Static Typing and Readable Code

Neal's post Static Typing is Communist Bureaucracy has drawn out the usual arguments on both sides of dynamic vs. static typing debate. I fielded many of the same kinds of questions at my Rails for Java Developers talk at Java University.

One of the most common questions asked by people moving from static to dynamic languages is "How can I tell what the code does without the type information?" This is a good point! Static typing makes code readable, just like training wheels make a bicycle ridable. But eventually you want more than not-falling. You want elegance and speed.

Here is a specific example from R4JD. Consider the following (old school) Struts+Spring code from a simple CRUD app.

  public ActionForward edit(ActionMapping mapping, ActionForm form,
                            HttpServletRequest request,
                            HttpServletResponse response)
      throws Exception {
    PersonForm personForm = (PersonForm) form;
    if (personForm.getId() != null) {
      PersonManager mgr = (PersonManager) getBean("personManager");
      Person person = mgr.getPerson(personForm.getId());
      personForm = (PersonForm) convert(person);
      updateFormBean(mapping, request, personForm);
    return mapping.findForward("edit");

There are nine static types in play here: one return type, four arguments, one exception type, and three local variables. An experienced Java developer should have no trouble reading this code. Here is the equivalent Ruby on Rails code:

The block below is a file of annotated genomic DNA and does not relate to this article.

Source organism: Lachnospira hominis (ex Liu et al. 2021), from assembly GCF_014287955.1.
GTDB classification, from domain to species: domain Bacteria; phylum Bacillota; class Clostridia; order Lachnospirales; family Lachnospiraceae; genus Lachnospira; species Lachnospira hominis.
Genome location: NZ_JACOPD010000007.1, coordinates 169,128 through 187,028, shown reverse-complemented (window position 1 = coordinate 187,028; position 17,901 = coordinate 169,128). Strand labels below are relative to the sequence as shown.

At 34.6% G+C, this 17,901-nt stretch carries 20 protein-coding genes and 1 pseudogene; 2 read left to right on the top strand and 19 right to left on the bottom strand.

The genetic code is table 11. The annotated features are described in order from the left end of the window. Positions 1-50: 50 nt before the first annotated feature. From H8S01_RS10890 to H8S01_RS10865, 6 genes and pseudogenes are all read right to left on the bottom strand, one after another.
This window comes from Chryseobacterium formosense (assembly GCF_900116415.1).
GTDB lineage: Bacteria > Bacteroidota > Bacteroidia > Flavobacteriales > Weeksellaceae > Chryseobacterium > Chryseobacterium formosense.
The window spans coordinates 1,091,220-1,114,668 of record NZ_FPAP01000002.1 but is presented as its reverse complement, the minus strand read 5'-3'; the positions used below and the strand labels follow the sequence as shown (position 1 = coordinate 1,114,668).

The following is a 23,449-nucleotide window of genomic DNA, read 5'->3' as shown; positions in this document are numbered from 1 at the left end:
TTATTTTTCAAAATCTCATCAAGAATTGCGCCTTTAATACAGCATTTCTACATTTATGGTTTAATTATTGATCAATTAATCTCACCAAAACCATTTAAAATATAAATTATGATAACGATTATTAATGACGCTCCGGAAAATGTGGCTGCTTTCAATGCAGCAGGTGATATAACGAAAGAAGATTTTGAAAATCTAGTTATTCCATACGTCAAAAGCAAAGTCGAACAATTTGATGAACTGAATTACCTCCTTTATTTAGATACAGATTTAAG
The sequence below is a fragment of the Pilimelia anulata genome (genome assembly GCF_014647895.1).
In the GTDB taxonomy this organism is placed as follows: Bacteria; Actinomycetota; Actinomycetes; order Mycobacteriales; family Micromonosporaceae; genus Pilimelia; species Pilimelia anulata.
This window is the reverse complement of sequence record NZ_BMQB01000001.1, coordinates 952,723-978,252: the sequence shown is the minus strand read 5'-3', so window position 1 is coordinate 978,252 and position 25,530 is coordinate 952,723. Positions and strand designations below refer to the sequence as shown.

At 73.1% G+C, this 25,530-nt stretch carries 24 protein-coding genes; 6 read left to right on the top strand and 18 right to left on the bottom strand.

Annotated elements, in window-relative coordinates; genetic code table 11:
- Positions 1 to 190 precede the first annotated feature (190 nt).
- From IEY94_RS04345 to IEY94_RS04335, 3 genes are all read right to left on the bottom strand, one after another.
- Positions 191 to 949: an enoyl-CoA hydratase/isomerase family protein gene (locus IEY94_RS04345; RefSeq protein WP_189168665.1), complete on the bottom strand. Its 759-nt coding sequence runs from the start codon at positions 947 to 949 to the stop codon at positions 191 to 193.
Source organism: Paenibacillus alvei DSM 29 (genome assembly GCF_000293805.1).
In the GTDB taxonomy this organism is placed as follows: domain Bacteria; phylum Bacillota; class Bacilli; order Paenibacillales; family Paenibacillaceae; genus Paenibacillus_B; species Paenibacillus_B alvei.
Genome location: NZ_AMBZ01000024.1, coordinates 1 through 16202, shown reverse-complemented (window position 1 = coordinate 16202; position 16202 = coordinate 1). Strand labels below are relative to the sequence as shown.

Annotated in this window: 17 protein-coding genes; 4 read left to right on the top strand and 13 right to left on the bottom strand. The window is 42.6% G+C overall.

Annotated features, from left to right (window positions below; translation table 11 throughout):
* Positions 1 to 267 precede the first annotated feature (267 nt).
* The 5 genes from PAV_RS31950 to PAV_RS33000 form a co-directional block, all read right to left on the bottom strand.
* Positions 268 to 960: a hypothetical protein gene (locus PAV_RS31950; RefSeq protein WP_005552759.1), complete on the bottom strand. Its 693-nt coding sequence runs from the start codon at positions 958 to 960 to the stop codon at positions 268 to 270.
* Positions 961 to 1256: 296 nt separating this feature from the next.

def edit
    @person = Person.find(params[:id])

There are only two dynamic types in play here: the params and the @person. A novice Rails programmer should have no trouble reading this code.

Why are the two examples so different?

  1. The Struts example uses four typed arguments where the Rails example uses none (equivalent objects are available as fields on the controller instance, but they are out of sight unless you need them).
  2. The Struts example introduces two types (Exception and PersonForm) for no other reason than to make the compiler happy. This is the obvious example of Neal's Communist Bureuacracy argument.
  3. The Struts example uses two different objects to represent the same person: personForm and person. In the Java world this approach is a good thing, and called separation of concerns. Compared to a more flexible language, this is another form of the Communist Bureaucracy. Because Java classes are closed at compile time, you must get the separation of concerns right at design time. In a language with open classes (Ruby, Groovy, Smalltalk, et al) you can separate the concerns only when and if they need to be separated.
  4. The Struts example introduces a manager layer. More Communist Bureaucracy. The manager layer anticipates a future that may or may not happen. Because the language is inflexible, future-proofing is often done during initial development.

Languages do not write readable code, programmers do. Trying to bake readability into a programming language is like trying to bake poetry into grammar. A better idea is to create a flexible language and let human creativity flow.

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